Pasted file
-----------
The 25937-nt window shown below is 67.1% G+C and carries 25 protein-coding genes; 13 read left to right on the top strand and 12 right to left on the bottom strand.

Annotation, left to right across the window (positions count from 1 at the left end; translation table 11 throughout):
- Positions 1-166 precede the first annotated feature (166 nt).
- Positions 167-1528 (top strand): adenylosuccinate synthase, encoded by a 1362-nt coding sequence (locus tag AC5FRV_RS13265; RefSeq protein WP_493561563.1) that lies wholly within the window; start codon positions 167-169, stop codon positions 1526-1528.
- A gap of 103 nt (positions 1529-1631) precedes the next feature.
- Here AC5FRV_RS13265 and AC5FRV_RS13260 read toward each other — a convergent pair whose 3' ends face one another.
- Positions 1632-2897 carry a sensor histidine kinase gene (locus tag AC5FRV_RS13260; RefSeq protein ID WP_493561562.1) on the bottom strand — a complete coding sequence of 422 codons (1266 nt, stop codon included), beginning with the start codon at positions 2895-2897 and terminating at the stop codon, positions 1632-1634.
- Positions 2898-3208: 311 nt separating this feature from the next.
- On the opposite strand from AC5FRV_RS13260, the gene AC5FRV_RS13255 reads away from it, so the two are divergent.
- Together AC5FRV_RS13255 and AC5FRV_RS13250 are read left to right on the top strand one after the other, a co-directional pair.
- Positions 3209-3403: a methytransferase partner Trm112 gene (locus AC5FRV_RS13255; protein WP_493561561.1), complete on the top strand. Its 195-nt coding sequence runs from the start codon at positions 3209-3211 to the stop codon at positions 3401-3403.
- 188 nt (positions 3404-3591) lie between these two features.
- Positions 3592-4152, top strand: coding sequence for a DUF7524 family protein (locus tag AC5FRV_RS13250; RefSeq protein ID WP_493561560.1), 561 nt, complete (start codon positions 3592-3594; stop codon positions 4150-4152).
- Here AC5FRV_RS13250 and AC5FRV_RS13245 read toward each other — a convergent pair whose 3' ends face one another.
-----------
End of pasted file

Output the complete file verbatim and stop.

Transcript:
The 25937-nt window shown below is 67.1% G+C and carries 25 protein-coding genes; 13 read left to right on the top strand and 12 right to left on the bottom strand.

Annotation, left to right across the window (positions count from 1 at the left end; translation table 11 throughout):
- Positions 1-166 precede the first annotated feature (166 nt).
- Positions 167-1528 (top strand): adenylosuccinate synthase, encoded by a 1362-nt coding sequence (locus tag AC5FRV_RS13265; RefSeq protein WP_493561563.1) that lies wholly within the window; start codon positions 167-169, stop codon positions 1526-1528.
- A gap of 103 nt (positions 1529-1631) precedes the next feature.
- Here AC5FRV_RS13265 and AC5FRV_RS13260 read toward each other — a convergent pair whose 3' ends face one another.
- Positions 1632-2897 carry a sensor histidine kinase gene (locus tag AC5FRV_RS13260; RefSeq protein ID WP_493561562.1) on the bottom strand — a complete coding sequence of 422 codons (1266 nt, stop codon included), beginning with the start codon at positions 2895-2897 and terminating at the stop codon, positions 1632-1634.
- Positions 2898-3208: 311 nt separating this feature from the next.
- On the opposite strand from AC5FRV_RS13260, the gene AC5FRV_RS13255 reads away from it, so the two are divergent.
- Together AC5FRV_RS13255 and AC5FRV_RS13250 are read left to right on the top strand one after the other, a co-directional pair.
- Positions 3209-3403: a methytransferase partner Trm112 gene (locus AC5FRV_RS13255; protein WP_493561561.1), complete on the top strand. Its 195-nt coding sequence runs from the start codon at positions 3209-3211 to the stop codon at positions 3401-3403.
- 188 nt (positions 3404-3591) lie between these two features.
- Positions 3592-4152, top strand: coding sequence for a DUF7524 family protein (locus tag AC5FRV_RS13250; RefSeq protein ID WP_493561560.1), 561 nt, complete (start codon positions 3592-3594; stop codon positions 4150-4152).
- Here AC5FRV_RS13250 and AC5FRV_RS13245 read toward each other — a convergent pair whose 3' ends face one another.